LF 15-0195 is a novel molecule that has potent immunosuppressive effects in several immune-mediated pathological manifestations, including EAE. In the present study, we show that a 30-day course of LF 15-0195 treatment not only prevents MBP-immunized LEW rats from developing EAE but also preserves their refractory phase to reinduction of disease. This effect is Ag driven since it requires priming by the autoantigen during the drug administration.

In contrast to other immunosuppressive drugs, short-term treatment with this drug induces a persistent tolerance with no rebound of EAE up to 4 mo after treatment withdrawal. This beneficial effect of LF 15-0195 on EAE does not result from the deletion of MBP-specific Vbeta8.2 encephalitogenic T cells. In contrast, this drug favors the differentiation of MBP-specific CD4 T cells into Foxp3-expressing regulatory T cells that, upon adoptive transfer in syngeneic recipients, prevent the development of actively induced EAE.

Finally, we demonstrate that the tolerance induced by LF 15-0195 treatment is not dependent on the presence of TGF-beta. Together, these data demonstrate that short-term treatment with LF 15-0195 prevents MBP-immunized LEW rats from EAE by favoring the development of Foxp-3-expressing regulatory CD4 T cells.

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Postby dignan » Thu Jan 12, 2006 8:44 am

ATL1102 going back into phase II after a suspension...



Approval to restart Phase IIa trial in MS patients
Antisense Therapeutics (AUSTRALIA)
January 12, 2006

Antisense Therapeutics is pleased to report that the Ethics Committee of the University of Essen in Germany has approved the company's application to restart the Phase IIa trial of its antisense compound, ATL1102, for patients with relapsing remitting multiple sclerosis. The University of Essen is the primary trial site for the Phase IIa clinical trial. The Company now has the requisite approval and regulatory documentation in place to restart the Phase IIa trial at this centre.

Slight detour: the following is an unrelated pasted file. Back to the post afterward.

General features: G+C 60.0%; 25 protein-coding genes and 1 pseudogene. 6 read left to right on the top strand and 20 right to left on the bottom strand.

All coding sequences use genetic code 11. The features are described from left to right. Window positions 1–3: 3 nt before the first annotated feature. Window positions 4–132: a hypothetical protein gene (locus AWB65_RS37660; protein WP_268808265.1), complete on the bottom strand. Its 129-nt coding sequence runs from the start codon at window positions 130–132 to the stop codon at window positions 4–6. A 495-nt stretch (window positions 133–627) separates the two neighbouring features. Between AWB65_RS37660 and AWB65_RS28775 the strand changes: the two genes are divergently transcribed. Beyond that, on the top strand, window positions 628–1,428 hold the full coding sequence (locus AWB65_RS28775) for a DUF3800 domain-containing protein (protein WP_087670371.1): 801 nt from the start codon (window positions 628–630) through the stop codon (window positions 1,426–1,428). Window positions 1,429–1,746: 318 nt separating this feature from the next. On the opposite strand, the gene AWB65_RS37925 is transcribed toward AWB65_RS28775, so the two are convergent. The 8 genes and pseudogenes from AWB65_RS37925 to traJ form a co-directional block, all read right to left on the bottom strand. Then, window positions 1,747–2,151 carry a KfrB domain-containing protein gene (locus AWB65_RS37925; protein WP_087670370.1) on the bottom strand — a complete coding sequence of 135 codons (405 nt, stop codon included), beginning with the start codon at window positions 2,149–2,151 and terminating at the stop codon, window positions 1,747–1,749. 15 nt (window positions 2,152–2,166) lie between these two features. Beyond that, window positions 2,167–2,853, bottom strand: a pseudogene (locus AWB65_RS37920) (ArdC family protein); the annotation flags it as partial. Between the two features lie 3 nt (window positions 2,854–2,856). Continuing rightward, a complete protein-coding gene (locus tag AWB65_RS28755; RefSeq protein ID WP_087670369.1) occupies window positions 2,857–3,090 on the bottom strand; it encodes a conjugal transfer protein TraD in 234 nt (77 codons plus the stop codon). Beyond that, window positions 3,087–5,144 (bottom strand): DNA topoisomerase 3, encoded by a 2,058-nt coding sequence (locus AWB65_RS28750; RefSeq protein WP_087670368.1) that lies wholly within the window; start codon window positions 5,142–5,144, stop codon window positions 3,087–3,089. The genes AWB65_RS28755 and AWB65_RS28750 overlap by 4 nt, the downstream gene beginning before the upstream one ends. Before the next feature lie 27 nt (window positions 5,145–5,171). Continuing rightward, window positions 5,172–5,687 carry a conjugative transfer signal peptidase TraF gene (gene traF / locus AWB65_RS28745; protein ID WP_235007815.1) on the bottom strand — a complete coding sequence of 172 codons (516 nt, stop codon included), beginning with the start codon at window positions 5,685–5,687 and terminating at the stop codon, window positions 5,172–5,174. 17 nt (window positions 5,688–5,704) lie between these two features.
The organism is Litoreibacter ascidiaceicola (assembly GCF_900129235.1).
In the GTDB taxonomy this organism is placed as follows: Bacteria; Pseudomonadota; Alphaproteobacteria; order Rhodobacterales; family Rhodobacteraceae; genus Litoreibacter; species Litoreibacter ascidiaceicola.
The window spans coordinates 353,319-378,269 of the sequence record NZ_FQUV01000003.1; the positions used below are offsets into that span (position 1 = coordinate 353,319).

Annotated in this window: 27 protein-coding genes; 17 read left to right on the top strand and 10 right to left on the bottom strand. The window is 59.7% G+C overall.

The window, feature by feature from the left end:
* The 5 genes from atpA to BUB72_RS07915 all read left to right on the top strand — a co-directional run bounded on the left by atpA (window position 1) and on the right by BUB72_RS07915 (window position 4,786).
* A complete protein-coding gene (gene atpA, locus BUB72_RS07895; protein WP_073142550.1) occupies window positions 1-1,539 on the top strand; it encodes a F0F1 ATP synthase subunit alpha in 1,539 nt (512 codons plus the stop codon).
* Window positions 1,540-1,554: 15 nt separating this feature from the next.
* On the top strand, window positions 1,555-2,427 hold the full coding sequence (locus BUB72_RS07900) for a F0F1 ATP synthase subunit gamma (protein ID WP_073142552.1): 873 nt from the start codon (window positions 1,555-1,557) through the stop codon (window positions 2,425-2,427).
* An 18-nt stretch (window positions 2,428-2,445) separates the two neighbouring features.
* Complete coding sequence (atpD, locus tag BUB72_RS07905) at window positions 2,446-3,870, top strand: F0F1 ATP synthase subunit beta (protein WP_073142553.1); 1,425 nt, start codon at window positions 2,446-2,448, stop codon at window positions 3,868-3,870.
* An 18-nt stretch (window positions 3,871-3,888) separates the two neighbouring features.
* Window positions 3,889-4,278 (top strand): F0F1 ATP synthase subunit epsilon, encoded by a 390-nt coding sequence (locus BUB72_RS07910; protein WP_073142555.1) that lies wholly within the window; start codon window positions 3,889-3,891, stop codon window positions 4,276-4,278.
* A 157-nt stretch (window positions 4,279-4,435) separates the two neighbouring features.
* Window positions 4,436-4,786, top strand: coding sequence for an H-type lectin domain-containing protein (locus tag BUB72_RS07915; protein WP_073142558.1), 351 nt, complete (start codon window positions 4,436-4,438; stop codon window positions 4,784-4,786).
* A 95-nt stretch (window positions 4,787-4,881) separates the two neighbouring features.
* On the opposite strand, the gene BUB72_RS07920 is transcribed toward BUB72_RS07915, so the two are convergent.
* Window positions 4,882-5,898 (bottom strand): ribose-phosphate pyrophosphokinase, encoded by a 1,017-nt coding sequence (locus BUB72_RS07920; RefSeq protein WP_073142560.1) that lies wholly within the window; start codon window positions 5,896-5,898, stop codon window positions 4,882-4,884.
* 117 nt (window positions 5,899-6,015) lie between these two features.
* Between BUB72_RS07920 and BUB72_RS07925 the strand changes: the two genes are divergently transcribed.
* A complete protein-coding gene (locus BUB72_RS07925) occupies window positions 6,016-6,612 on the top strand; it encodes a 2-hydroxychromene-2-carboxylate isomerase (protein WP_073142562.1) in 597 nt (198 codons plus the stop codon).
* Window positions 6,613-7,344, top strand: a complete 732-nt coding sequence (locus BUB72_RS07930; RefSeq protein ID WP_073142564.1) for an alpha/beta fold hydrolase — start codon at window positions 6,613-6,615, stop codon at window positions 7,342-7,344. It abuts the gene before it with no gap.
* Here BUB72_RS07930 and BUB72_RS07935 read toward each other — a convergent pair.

Patient enrolment and dosing are expected to commence at the University of Essen in February/March 2006. The other 8 trial centres will, in turn, be initiated in the coming months. The treatment and patient monitoring stages of the 80-patient trial are expected to be completed by the end of 2006 assuming patient recruitment proceeds at the anticipated rate.

The Ethics Committee approval follows the recommendation of a specially convened Medical Advisory Board of independent medical experts to continue the drug's development.

Antisense CEO Mark Diamond said "We are pleased to have received this approval to progress the further development of our MS drug, which as stated by the Medical Advisory Board, appears to have significant potential as a therapeutic agent in relapsing-remitting MS."

He added that "The Company has been focussed on restarting the Phase IIa trial for ATL1102 in MS patients in an endeavour to restore the shareholder value that has been created over the last 4 years through successful preclinical animal studies and the completion of a Phase 1 clinical trial in humans." ATL1102 is a second-generation antisense inhibitor of an immune system protein called VLA-4 and is designed to block the synthesis of VLA-4 which is known to play a part in both the onset and progression of multiple sclerosis. ATL1102's mechanism of action in blocking VLA-4 is different to other drugs in development that target VLA-4 (including the monoclonal antibody Tysabri®) and represents a novel therapeutic approach to the treatment of MS.

Multiple sclerosis is a life long chronic disease of the central nervous system which is believed to affect as many as 2.5 million people worldwide. While existing drug sales for this disease were greater than US$4 billion in 2004 there remains a high demand for more effective and better tolerated treatments. The Phase IIa trial of ATL1102 will assess the activity and safety of the drug in MS patients.

http://www.biotech-intelligence.com/htm ... fcb63.html